On January 14, 2014, the U.S. Supreme Court in Daimler AG v. Bauman held that Argentinian plaintiffs could not sue a German car manufacturer in California for human rights violations allegedly committed in Argentina. The Court explained that United States courts may only exercise general jurisdiction over foreign corporations when the corporation’s contacts with the state in which the suit is brought are so extensive that the corporation is “essentially at home” in the state.
Overview of Personal Jurisdiction
Before diving into Daimler AG v. Bauman, a brief overview of personal jurisdiction may help. Personal jurisdiction refers to a court’s authority to make binding decisions concerning each party in a lawsuit. This authority is derived from the parties’ contacts with the state in which the suit is brought – the forum state.
For a case to proceed, the court must have at least one of two types of personal jurisdiction over the defendant.1 The first is “general” jurisdiction, which permits a court to hear any claim against a defendant with extensive contacts with the forum state, regardless of the subject matter of the lawsuit. In Goodyear Dunlop Tires Operations, S.A. v. Brown, the Supreme Court explained that these contacts must be “so ‘continuous and systematic’ as to render [the defendant] essentially at home in the forum state.”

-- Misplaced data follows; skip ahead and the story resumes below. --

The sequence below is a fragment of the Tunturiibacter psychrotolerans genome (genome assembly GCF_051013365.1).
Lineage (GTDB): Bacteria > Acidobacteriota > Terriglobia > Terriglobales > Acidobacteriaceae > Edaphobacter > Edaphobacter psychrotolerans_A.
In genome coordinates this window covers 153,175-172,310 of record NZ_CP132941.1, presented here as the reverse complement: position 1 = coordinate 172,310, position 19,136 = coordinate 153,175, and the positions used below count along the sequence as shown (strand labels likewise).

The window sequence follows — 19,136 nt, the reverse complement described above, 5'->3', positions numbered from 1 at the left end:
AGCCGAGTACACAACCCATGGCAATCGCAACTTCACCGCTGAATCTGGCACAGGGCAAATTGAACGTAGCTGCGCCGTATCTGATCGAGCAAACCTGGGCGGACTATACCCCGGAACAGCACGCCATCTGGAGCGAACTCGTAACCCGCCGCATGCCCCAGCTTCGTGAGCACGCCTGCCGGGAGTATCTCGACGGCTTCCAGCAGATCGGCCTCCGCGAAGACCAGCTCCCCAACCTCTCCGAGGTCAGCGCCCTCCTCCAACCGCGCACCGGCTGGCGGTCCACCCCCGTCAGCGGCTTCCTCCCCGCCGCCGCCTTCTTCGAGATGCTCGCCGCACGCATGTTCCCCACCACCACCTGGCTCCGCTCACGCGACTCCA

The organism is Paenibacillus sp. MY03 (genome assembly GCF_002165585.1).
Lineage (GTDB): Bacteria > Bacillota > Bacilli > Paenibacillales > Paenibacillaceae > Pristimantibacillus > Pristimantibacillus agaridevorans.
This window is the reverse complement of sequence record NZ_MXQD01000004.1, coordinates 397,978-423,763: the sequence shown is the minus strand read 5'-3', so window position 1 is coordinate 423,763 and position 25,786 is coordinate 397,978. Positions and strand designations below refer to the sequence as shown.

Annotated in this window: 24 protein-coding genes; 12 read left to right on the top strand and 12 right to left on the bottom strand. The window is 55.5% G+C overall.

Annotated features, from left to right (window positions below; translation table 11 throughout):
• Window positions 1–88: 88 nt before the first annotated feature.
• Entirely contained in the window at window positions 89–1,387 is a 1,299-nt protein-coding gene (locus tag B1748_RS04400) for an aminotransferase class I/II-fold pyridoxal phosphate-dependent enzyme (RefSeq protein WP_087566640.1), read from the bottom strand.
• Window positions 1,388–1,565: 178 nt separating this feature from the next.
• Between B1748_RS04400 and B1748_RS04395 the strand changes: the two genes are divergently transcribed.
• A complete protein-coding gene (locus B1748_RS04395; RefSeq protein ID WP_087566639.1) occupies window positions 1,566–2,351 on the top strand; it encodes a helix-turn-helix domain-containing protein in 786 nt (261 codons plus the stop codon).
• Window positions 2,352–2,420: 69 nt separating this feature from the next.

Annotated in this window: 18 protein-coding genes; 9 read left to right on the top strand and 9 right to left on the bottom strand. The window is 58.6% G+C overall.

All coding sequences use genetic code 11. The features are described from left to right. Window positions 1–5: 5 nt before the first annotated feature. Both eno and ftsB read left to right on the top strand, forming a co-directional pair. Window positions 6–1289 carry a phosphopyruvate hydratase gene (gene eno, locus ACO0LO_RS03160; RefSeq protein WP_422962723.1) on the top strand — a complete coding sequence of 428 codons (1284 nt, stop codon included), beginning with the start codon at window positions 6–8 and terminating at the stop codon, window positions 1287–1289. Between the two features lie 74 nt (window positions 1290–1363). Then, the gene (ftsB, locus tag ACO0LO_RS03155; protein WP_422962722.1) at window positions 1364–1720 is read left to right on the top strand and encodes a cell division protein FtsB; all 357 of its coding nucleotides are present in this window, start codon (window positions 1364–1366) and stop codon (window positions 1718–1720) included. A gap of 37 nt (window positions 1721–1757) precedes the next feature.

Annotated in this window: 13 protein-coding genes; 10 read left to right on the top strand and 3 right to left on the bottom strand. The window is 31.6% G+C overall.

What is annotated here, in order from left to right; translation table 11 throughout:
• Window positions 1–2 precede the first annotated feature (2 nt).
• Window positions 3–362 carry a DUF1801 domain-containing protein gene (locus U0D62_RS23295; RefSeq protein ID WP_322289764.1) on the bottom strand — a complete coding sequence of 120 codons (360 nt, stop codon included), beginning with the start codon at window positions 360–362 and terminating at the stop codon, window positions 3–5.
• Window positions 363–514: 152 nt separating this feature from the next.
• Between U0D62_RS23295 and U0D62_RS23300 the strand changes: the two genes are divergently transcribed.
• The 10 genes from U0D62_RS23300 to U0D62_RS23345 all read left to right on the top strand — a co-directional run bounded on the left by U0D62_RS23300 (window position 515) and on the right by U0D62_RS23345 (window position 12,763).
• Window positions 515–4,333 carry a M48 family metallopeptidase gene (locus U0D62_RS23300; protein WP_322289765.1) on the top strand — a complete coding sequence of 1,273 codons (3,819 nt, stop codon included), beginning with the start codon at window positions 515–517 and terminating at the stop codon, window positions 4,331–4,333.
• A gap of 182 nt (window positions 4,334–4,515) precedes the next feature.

The second type of jurisdiction – “specific” jurisdiction – permits a court to render binding decisions over a defendant if, but only if, the suit in question arises out of or relates to a particular activity of the defendant in the forum state.
Conflicting Approaches to General Jurisdiction
Daimler AG v. Bauman addresses the scope of general jurisdiction over foreign defendants. Prior to this decision, lower courts developed conflicting tests to determine whether they could exercise general jurisdiction over an out-of-state defendant based on the in-state contacts of its subsidiary.
Some courts applied the “alter ego test.” Under this test, a court only extended jurisdiction over a parent corporation based on the contacts of its subsidiary, if the subsidiary was so controlled by the parent corporation that the two were essentially acting as a single entity, or as alter egos of each other.